Diabetes care models for the 21st century
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After Patricia Kowalok fell in her home in the spring of 2016, the 85-year-old North Hills resident was discouraged both physically and emotionally and she stopped paying attention to her type 2 diabetes. "I live at home by myself," she said. "I had let things go. I didn’t really care anymore."
But that was before Patricia learned of the suite of at-home services Allegheny Health Network now offers to diabetic patients in the Pittsburgh area. An Allegheny Health Network (AHN) community paramedic visited her regularly for three months to check her vitals and monitor her blood sugar. A physical therapist guided a rehabilitation routine that allowed Patricia to regain her mobility (with the aid of a walker). And a nurse psychologist helped Patricia understand that living alone doesn’t have to mean doing it alone.
"I was stubborn and thought I could do it by myself," she said. "I'm doing so much better. I have a different outlook on life. The people who came in were so caring."
The at-home visits are a small part of a much larger campaign to transform AHN's diabetes care model now and for the future. Diabetes is one of the country's and the region's most pervasive and costly chronic conditions. Nationally, about 30 million people are affected by diabetes at a cost of $245 billion.
AHN's new, integrated approach to diabetes care is made possible through a $6 million grant from the Richard King Mellon Foundation. Given AHN's footprint in western Pennsylvania, as many as 30,000 patients could benefit from the care model that is now being deployed.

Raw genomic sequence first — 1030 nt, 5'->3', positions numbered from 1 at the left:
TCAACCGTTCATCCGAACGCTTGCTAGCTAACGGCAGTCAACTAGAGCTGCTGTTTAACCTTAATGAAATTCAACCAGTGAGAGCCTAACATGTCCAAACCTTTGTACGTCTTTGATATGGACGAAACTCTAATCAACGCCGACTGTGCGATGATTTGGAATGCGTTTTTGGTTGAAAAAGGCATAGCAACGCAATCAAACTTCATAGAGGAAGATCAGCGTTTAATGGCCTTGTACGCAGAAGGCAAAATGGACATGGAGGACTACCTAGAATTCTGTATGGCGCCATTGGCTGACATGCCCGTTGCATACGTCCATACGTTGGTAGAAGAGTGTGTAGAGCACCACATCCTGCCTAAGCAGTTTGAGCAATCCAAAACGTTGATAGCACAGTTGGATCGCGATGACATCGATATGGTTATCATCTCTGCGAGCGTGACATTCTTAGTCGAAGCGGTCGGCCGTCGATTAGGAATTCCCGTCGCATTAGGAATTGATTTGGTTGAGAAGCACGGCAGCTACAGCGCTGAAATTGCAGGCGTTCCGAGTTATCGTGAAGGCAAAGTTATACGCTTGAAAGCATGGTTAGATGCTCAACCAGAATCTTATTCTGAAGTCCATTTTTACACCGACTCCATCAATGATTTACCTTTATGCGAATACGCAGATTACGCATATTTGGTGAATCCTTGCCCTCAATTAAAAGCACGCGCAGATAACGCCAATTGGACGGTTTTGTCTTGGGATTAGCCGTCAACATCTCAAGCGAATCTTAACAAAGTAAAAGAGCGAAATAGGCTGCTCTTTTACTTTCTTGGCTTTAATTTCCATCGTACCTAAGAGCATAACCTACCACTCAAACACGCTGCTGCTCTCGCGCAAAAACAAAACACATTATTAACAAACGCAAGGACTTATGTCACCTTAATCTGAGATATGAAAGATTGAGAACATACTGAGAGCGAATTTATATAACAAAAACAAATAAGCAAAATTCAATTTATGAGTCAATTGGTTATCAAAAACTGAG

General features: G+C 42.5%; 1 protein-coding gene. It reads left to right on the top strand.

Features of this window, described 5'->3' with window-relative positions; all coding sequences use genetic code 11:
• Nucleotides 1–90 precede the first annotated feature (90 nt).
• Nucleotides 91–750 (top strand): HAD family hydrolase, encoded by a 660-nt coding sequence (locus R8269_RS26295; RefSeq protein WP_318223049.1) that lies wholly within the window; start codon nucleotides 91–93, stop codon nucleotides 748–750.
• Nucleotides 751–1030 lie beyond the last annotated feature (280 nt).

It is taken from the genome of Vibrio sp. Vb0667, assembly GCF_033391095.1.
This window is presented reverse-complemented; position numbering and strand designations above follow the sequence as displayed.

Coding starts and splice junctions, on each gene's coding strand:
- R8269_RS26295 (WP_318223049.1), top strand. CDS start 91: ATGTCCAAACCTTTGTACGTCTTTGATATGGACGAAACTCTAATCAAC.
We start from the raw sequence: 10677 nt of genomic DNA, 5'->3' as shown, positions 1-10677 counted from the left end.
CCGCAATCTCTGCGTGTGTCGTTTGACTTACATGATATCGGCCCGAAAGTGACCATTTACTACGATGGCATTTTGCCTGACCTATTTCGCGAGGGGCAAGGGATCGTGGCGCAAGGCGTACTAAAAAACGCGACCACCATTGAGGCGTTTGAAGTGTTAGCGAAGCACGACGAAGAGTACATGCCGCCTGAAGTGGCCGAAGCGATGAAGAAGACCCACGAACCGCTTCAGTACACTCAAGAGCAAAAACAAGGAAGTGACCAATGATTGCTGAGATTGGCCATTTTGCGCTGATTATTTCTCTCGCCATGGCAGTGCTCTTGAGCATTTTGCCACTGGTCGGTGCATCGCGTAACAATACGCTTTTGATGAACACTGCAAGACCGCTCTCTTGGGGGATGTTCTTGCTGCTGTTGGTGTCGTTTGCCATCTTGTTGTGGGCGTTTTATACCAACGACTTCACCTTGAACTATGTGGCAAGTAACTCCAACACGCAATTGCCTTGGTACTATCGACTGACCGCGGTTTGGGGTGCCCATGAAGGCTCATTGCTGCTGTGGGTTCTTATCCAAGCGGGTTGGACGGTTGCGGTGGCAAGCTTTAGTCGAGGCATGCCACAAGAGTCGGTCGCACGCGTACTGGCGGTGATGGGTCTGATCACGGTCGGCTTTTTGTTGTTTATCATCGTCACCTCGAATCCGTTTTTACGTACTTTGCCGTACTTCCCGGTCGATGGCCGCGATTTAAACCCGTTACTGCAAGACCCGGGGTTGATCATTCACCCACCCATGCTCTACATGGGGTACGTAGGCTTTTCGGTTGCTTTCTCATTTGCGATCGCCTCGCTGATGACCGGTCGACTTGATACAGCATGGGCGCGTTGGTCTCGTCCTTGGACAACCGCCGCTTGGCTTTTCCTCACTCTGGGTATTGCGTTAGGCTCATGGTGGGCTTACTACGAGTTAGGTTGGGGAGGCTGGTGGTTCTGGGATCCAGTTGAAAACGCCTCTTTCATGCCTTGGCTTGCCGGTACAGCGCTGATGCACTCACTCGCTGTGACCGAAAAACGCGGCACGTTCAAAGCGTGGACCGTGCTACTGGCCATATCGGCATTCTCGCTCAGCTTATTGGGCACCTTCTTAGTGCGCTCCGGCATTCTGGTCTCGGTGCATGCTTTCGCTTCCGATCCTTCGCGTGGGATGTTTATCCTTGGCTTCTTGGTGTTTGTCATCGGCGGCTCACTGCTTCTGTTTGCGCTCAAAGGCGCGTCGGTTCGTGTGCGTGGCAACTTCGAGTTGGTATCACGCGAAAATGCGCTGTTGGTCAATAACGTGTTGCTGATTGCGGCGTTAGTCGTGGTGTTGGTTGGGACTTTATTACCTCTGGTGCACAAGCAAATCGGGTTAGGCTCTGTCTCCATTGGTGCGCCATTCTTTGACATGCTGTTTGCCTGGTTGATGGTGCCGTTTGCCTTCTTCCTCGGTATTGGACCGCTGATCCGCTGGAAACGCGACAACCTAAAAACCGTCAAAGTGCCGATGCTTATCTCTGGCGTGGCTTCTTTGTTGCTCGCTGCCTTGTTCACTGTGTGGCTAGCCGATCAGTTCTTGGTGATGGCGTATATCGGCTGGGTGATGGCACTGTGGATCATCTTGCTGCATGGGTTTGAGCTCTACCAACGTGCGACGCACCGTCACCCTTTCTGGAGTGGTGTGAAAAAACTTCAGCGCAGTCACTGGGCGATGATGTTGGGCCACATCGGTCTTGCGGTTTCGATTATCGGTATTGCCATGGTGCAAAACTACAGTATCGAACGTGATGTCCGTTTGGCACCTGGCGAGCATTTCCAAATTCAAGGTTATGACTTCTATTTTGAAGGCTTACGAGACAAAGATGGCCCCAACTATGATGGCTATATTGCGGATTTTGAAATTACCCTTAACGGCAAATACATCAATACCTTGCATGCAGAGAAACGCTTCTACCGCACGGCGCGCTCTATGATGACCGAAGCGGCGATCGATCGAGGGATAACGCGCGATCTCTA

AHN's team-based approach will improve access to diabetes education, preventive care, remote monitoring, and therapeutic innovations. Patients will also benefit from the guidance of a "navigator," who can help people with diabetes connect with caregivers, specialists, nutritionists, and community resources when needed.
"We know how complicated navigating the health care system can be," says Susan Manzi, MD, chair of AHN's Department of Medicine. And in Highmark Inc., AHN now has a willing partner in remaking the diabetes care model. "It wasn't until we partnered with Highmark that we saw that we could do it," Dr. Manzi said.
Charles DeShazer, MD, vice president and executive medical director at Highmark Health Plan, said that by demonstrating the efficacy of a holistic approach to disease management, AHN and Highmark will be in a position to advance new payment models for caregivers that will make it easier and more cost-effective for patients to remain healthy.
AHN's plan for transforming diabetes care "is an ideal, scalable model that leverages technology, primary care, in-home, and community-based services to make it less burdensome for patients to manage their diabetes," Dr. DeShazer said.
As for Patricia, her diabetes is now under control. In November her caregivers told her she no longer had to report her vitals every morning, because her fasting blood-glucose level is consistently under 90 mg/dl, which is considered healthy.
"I feel like a different person," she said. "I can look forward to the next day."